Jeetan Patel was also at the Basin, but did not play, for different reasons. He has taken a lot of criticism for his less-than-steadfast approach to the South African quicks. In the First World War he would have been shot for cowardice. But so what? He is picked as a spinner. Patel is more highly valued in Warwickshire, for whom he was a key member of their Championship-winning side last year. With Vettori out for the Tests, New Zealand need all their spinners to be doing as much bowling as possible. In fact, the more all the international players can play the better, but this would be dismissed as laughably old-fashioned by John Buchanan and his acolytes, I have no doubt.
After lunch Mark Gillespie returned having bowled a long, tidy, if unthreatening spell in the morning. He was rewarded with the wicket of Stewart, bowled by an outswinger. On the boundary in front of me Gillespie explained to Wellington coach Jamie Siddons that he was swinging it both ways, possibly at the same time. He had an outstanding Test at the Basin against South Africa last year, but has not featured since, because of injury and the mysterious way in which the national selectors move at times. His day may have gone, though he would do a job if called upon against England.
Dean Brownlie, the best batsman in the recent Test debacle in South Africa, was next in. I had not seen much of Brownlie, so was looking forward to his innings. He proceeded tidily to 25, when he top-edged a hook off Tipene Friday and was caught at mid off.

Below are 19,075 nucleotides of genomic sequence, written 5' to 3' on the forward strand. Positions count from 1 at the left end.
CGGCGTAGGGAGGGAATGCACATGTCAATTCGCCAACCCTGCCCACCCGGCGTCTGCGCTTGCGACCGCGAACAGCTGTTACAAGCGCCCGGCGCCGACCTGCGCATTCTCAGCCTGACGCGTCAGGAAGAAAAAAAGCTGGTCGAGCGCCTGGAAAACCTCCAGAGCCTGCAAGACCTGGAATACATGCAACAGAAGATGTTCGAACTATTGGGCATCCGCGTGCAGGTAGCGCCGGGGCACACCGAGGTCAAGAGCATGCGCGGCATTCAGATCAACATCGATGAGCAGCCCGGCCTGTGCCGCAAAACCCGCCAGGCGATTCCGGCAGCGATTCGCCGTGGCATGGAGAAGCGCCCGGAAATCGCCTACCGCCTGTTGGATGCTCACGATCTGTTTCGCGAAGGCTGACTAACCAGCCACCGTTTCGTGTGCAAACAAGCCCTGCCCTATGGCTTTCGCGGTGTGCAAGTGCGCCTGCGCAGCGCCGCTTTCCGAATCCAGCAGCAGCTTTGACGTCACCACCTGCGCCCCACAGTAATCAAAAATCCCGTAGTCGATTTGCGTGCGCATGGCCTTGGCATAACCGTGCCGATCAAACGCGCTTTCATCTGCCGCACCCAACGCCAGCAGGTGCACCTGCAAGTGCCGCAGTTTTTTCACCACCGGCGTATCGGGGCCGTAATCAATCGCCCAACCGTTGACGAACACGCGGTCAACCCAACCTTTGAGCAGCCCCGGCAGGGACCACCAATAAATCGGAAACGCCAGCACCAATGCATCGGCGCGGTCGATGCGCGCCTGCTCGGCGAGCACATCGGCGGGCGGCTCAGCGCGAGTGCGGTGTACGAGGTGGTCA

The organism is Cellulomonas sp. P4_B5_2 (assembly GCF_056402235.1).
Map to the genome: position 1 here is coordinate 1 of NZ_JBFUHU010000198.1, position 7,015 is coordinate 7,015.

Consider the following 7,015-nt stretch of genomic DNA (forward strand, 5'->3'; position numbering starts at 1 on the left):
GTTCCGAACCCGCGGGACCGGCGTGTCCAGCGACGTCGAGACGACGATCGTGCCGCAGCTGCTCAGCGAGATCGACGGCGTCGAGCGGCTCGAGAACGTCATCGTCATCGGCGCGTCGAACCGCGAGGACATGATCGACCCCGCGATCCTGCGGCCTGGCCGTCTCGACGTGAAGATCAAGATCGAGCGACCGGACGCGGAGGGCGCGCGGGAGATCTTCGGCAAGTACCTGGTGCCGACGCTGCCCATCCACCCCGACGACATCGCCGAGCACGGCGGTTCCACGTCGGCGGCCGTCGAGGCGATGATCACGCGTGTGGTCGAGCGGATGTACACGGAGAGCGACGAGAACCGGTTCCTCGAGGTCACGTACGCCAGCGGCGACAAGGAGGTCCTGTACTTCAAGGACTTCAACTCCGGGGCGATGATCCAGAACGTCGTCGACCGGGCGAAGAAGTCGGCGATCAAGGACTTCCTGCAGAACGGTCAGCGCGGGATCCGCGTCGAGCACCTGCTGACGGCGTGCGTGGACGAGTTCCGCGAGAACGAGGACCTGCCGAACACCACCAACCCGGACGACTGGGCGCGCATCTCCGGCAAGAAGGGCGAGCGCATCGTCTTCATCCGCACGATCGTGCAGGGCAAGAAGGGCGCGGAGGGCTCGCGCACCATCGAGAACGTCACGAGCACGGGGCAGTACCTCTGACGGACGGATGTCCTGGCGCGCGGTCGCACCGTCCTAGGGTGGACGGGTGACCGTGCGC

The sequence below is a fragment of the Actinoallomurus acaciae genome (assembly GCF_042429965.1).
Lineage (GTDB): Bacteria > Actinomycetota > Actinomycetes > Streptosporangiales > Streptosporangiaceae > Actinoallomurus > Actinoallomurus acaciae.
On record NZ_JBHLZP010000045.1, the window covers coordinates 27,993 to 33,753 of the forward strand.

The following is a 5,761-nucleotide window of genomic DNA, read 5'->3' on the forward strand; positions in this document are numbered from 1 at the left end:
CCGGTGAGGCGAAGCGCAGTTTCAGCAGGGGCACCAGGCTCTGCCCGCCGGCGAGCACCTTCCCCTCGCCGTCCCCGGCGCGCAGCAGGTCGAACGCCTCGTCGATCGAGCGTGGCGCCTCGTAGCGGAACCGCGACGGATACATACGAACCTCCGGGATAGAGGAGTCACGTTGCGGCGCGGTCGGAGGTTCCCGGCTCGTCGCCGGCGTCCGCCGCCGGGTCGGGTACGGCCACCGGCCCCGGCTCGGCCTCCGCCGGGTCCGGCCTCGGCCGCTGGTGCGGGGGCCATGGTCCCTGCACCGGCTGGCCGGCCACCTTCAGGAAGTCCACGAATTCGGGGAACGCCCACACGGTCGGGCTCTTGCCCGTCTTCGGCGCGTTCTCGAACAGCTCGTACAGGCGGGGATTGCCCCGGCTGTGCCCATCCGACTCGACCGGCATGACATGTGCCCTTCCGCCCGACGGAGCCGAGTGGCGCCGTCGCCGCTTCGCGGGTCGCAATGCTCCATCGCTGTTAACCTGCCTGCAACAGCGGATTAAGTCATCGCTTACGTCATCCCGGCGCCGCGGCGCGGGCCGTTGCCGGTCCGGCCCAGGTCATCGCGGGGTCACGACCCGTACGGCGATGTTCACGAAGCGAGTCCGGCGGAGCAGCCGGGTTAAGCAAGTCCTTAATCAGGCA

At the other end, George Worker moved towards the second century of his career efficiently, if edgily at times. No doubt he will be propelled into the Test team by some pundits. His innings was not that compelling, but he may be a contender soon enough. At 107 he edged Friday to slip where Jesse Ryder—who else?—took a spectacular catch, the best bit of cricket of the day. My plan to seduce Ryder into an international return by way of fast food appears to have failed. His catches, as well as his runs, will be missed.
Tipene Friday removed Brent Findlay next ball, finishing with a career-best four for 67. Friday makes good use of a tall and solid frame. He bowls off a 20-pace run up, which only gets properly under way after ten paces. Sorting this out will add more pace, which, at a guess, stands around the 130 kph mark at the moment. There is plenty of promise here.
At tea Canterbury were 252 for five. This left the South Islanders with a tricky choice. These sides are the bottom of the table, and need a win to maintain an interest in the competition. Canterbury needed to push on in order to give themselves all day tomorrow to bowl Wellington out on a placid pitch, but in doing so could not afford to lose wickets and leave a target of under 300, or the game would be thrown away. In the final session they were rewarded for being positive. First Latham maintained momentum impressively with 57 from 72 deliveries before holing out to Tugaga on the mid-wicket boundary off Elliott. Astle followed for 37 leaving things evenly poised again. Enter Roneel Hira, who set about the Wellington attack to to the extent of a career-high 57, from just 44 balls, including the only three sixes hit all day. He put on an unbeaten 82 with Ryan McCone, enabling Fulton to declare to leave Wellington a target of 384 to win and a tricky 20 minutes to survive tonight.
Michael Papps and Josh Brodie were there at the end, but Matt McEwan struck Brodie with a short-pitched delivery and looked the most likely to take a wicket.
It was a hugely enjoyable day in the sun. There’s nothing as good as a well-contested first-class game. Wellington need 371 more tomorrow on a Mother Theresa of a pitch, so benign is it. Should be a cracking day.